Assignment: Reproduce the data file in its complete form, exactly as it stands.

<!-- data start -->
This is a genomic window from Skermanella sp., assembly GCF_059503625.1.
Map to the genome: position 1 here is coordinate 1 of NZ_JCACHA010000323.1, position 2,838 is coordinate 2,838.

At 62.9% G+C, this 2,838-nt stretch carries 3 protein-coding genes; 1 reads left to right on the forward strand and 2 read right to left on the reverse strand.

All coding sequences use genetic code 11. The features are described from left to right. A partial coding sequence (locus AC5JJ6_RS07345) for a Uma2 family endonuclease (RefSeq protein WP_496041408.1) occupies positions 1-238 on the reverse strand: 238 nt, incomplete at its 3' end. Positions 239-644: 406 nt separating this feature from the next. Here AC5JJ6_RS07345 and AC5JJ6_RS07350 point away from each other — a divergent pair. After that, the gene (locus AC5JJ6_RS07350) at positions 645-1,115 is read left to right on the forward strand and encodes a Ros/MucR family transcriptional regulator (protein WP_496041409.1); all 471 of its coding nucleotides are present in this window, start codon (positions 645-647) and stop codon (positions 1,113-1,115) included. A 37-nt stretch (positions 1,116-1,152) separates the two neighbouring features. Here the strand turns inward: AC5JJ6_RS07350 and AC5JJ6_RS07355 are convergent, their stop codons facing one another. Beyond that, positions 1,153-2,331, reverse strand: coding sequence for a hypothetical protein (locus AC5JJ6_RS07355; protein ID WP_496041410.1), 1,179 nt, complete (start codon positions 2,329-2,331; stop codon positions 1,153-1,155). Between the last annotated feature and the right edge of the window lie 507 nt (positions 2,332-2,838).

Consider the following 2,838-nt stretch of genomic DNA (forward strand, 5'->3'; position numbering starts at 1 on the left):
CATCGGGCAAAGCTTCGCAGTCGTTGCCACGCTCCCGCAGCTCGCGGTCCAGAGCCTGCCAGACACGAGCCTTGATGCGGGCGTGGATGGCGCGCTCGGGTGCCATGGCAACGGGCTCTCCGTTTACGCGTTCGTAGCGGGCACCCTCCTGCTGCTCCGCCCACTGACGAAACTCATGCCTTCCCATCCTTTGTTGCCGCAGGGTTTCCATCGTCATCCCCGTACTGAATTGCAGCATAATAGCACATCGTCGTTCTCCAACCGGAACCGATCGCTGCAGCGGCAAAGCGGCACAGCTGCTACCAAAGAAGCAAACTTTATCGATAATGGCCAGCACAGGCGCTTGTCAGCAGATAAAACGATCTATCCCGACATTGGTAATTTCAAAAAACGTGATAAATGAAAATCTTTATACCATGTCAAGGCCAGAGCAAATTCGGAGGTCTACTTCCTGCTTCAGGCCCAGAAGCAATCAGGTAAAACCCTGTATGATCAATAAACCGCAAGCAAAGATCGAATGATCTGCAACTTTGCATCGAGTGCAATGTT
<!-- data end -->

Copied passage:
This is a genomic window from Skermanella sp., assembly GCF_059503625.1.
Map to the genome: position 1 here is coordinate 1 of NZ_JCACHA010000323.1, position 2,838 is coordinate 2,838.

At 62.9% G+C, this 2,838-nt stretch carries 3 protein-coding genes; 1 reads left to right on the forward strand and 2 read right to left on the reverse strand.

All coding sequences use genetic code 11. The features are described from left to right. A partial coding sequence (locus AC5JJ6_RS07345) for a Uma2 family endonuclease (RefSeq protein WP_496041408.1) occupies positions 1-238 on the reverse strand: 238 nt, incomplete at its 3' end. Positions 239-644: 406 nt separating this feature from the next. Here AC5JJ6_RS07345 and AC5JJ6_RS07350 point away from each other — a divergent pair. After that, the gene (locus AC5JJ6_RS07350) at positions 645-1,115 is read left to right on the forward strand and encodes a Ros/MucR family transcriptional regulator (protein WP_496041409.1); all 471 of its coding nucleotides are present in this window, start codon (positions 645-647) and stop codon (positions 1,113-1,115) included. A 37-nt stretch (positions 1,116-1,152) separates the two neighbouring features. Here the strand turns inward: AC5JJ6_RS07350 and AC5JJ6_RS07355 are convergent, their stop codons facing one another. Beyond that, positions 1,153-2,331, reverse strand: coding sequence for a hypothetical protein (locus AC5JJ6_RS07355; protein ID WP_496041410.1), 1,179 nt, complete (start codon positions 2,329-2,331; stop codon positions 1,153-1,155). Between the last annotated feature and the right edge of the window lie 507 nt (positions 2,332-2,838).

Consider the following 2,838-nt stretch of genomic DNA (forward strand, 5'->3'; position numbering starts at 1 on the left):
CATCGGGCAAAGCTTCGCAGTCGTTGCCACGCTCCCGCAGCTCGCGGTCCAGAGCCTGCCAGACACGAGCCTTGATGCGGGCGTGGATGGCGCGCTCGGGTGCCATGGCAACGGGCTCTCCGTTTACGCGTTCGTAGCGGGCACCCTCCTGCTGCTCCGCCCACTGACGAAACTCATGCCTTCCCATCCTTTGTTGCCGCAGGGTTTCCATCGTCATCCCCGTACTGAATTGCAGCATAATAGCACATCGTCGTTCTCCAACCGGAACCGATCGCTGCAGCGGCAAAGCGGCACAGCTGCTACCAAAGAAGCAAACTTTATCGATAATGGCCAGCACAGGCGCTTGTCAGCAGATAAAACGATCTATCCCGACATTGGTAATTTCAAAAAACGTGATAAATGAAAATCTTTATACCATGTCAAGGCCAGAGCAAATTCGGAGGTCTACTTCCTGCTTCAGGCCCAGAAGCAATCAGGTAAAACCCTGTATGATCAATAAACCGCAAGCAAAGATCGAATGATCTGCAACTTTGCATCGAGTGCAATGTT